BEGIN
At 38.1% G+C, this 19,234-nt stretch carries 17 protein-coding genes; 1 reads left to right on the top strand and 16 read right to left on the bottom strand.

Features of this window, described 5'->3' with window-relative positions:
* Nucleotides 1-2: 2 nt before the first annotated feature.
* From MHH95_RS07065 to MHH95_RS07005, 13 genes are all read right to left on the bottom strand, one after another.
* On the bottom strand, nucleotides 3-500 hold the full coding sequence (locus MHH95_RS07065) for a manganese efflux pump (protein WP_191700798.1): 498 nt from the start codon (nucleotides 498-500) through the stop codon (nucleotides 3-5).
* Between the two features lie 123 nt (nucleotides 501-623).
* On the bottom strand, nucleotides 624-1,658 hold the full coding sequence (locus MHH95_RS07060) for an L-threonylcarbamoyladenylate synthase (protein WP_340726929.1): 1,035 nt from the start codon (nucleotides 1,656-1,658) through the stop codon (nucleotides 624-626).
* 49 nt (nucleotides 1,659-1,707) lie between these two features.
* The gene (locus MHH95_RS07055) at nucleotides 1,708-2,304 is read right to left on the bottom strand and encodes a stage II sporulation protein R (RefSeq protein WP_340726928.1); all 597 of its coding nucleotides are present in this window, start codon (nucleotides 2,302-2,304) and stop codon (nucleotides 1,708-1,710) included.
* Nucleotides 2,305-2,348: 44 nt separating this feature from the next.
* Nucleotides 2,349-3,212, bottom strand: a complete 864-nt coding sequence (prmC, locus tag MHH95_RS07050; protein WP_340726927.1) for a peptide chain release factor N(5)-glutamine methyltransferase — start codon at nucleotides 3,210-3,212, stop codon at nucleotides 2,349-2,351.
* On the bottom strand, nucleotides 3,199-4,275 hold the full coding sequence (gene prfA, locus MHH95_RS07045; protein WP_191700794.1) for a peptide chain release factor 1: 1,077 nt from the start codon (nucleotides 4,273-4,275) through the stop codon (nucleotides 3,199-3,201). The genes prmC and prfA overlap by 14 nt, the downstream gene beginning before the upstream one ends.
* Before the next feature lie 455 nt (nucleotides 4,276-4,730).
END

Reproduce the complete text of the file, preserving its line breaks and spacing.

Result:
At 38.1% G+C, this 19,234-nt stretch carries 17 protein-coding genes; 1 reads left to right on the top strand and 16 read right to left on the bottom strand.

Features of this window, described 5'->3' with window-relative positions:
* Nucleotides 1-2: 2 nt before the first annotated feature.
* From MHH95_RS07065 to MHH95_RS07005, 13 genes are all read right to left on the bottom strand, one after another.
* On the bottom strand, nucleotides 3-500 hold the full coding sequence (locus MHH95_RS07065) for a manganese efflux pump (protein WP_191700798.1): 498 nt from the start codon (nucleotides 498-500) through the stop codon (nucleotides 3-5).
* Between the two features lie 123 nt (nucleotides 501-623).
* On the bottom strand, nucleotides 624-1,658 hold the full coding sequence (locus MHH95_RS07060) for an L-threonylcarbamoyladenylate synthase (protein WP_340726929.1): 1,035 nt from the start codon (nucleotides 1,656-1,658) through the stop codon (nucleotides 624-626).
* 49 nt (nucleotides 1,659-1,707) lie between these two features.
* The gene (locus MHH95_RS07055) at nucleotides 1,708-2,304 is read right to left on the bottom strand and encodes a stage II sporulation protein R (RefSeq protein WP_340726928.1); all 597 of its coding nucleotides are present in this window, start codon (nucleotides 2,302-2,304) and stop codon (nucleotides 1,708-1,710) included.
* Nucleotides 2,305-2,348: 44 nt separating this feature from the next.
* Nucleotides 2,349-3,212, bottom strand: a complete 864-nt coding sequence (prmC, locus tag MHH95_RS07050; protein WP_340726927.1) for a peptide chain release factor N(5)-glutamine methyltransferase — start codon at nucleotides 3,210-3,212, stop codon at nucleotides 2,349-2,351.
* On the bottom strand, nucleotides 3,199-4,275 hold the full coding sequence (gene prfA, locus MHH95_RS07045; protein WP_191700794.1) for a peptide chain release factor 1: 1,077 nt from the start codon (nucleotides 4,273-4,275) through the stop codon (nucleotides 3,199-3,201). The genes prmC and prfA overlap by 14 nt, the downstream gene beginning before the upstream one ends.
* Before the next feature lie 455 nt (nucleotides 4,276-4,730).